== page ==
This undergraduate thesis project seeks to study the nature of natural and
man-made resiliency as it relates to places and spaces formed by people.
This is a joint landscape architecture and architecture project encompassing
75 acres of urban land in Moorhead, Minnesota along the Red River of
the North. Specific site elements include riverfront interaction, an abandoned
power plant, and a large urban park known as Woodlawn Park.
The building typology is a center for the arts, and the landscape serves as
a template in which vital interaction between the building, land and water
becomes seamless. Used as a vehicle for studying resiliency in landscape
architecture and architecture, the Moorhead Center for the Arts (MCA) is
a community art center and adjoining park that features spaces for public
and private interest open to the community.
The Fargo/Moorhead area is always striving for new strategies to cope
with the flooding of the Red River of the North; this project participated
in that dialogue, acknowledging the river as a design opportunity. With
the increase in both the frequency and level of flooding in recent years,
the sustainability of this site relies on its ability to be resilient to natural
phenomena. The current site is not resilient, and requires a great amount
of energy and resources to restore it back to a suitable condition for park
users. The park is left with a layer of mud and silt that renders the park
Further research was done to better understand how we not only perceive
and experience space, but how we experience and perceive phenomena
in nature. Although we are surrounded by it every day, we can become
oblivious to places and spaces that have created our homes. Architecture
is more easily understood through physical manifestation, but the idea of
creating something with the land that not only interacts with the building,
but with the user to create a strong sense of phenomena was our focus
for this project.
The ability of landscape architecture and architecture to respond, react,
and participate in the natural phenomena, or nature of a site, is the ability
of the design to be resilient and thus sustainable.
Examining the nature of natural and man made resiliency formed by people,
we found our first source of inspiration from the river itself through the
small rock dam located on the site. It seemed to us that the dam was a
point of origin, emitting waves of sound, and creating interesting glares
which made it a significant place for people to enjoy along the river. Ra
diating from that point are dramatic cuts in the earth, a shockwave of the
effects we impose on the built environment. The dramatic cuts are made
interesting when experienced in section, and the rising water begins to
animate the design.
It is from this point of emission which we began to organize our site, and
develop the building creating both built and natural environments as a piece of clay; continually sculpting each to complement one another creating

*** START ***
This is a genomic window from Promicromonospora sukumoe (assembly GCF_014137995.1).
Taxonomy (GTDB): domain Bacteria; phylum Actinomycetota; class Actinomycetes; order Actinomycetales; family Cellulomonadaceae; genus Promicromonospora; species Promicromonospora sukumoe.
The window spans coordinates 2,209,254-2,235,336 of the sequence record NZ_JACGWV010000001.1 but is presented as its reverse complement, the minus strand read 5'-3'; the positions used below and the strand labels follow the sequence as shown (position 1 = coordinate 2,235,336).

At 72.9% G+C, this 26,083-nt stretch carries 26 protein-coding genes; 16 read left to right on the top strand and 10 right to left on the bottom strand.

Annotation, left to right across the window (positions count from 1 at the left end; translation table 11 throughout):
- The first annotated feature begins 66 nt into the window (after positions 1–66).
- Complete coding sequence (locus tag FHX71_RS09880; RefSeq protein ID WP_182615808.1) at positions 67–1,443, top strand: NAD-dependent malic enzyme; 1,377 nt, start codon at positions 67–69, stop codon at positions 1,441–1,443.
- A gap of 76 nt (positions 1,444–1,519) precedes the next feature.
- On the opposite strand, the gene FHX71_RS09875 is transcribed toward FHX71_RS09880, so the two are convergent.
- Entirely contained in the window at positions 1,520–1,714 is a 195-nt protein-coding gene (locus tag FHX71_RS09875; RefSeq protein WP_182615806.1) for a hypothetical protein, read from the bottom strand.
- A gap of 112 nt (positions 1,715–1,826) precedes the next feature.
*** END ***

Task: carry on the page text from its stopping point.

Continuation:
interstitial space meld together as one cohesive whole, feeding off each other.
These ideas were made clear and further contrasted with underlying grid
imposed on the site, but taken from the regional context. The strong axial
relationship between the community and the river through the shelterbelts
is to encourage users to move through the site and experience the many
thresholds felt in section.
The idea that the building could grow from the land came as we searched
for the link between art and the natural and built environments. It is then
that the building is a physical manifestation of the process of creating art:
pulling materials from the Earth and harmoniously joining them together to
create a work of art, with an eventual returning to the earth.
Together, the building and landscape work together to create emotion
both inside and out. The site design attempts to be kinetic and focuses
on design through tectonics in the way we looked at the earth and building
materials. The kinetic properties of the site were made clear through
design and how the user can feel the natural forces around them at play.
As a collaborative project, the lines between landscape architect and architect
were blurred beyond distinction. Each of us felt willing to listen and
learn as we looked at this as a one design problem, but an even bigger
design opportunity to cross our disciplines. As a Landscape Architecture
student, I was more interested in the layout and true connection with the
community, MCA building, and the river. My partner was more experienced
with the building details and the use of tectonic expression, being
that he is a student of Architecture. In the end, we both hoped that the traditional
molds of our professions would be broken down, and one design
would prevail that hinted slightly at the two disciplines involved.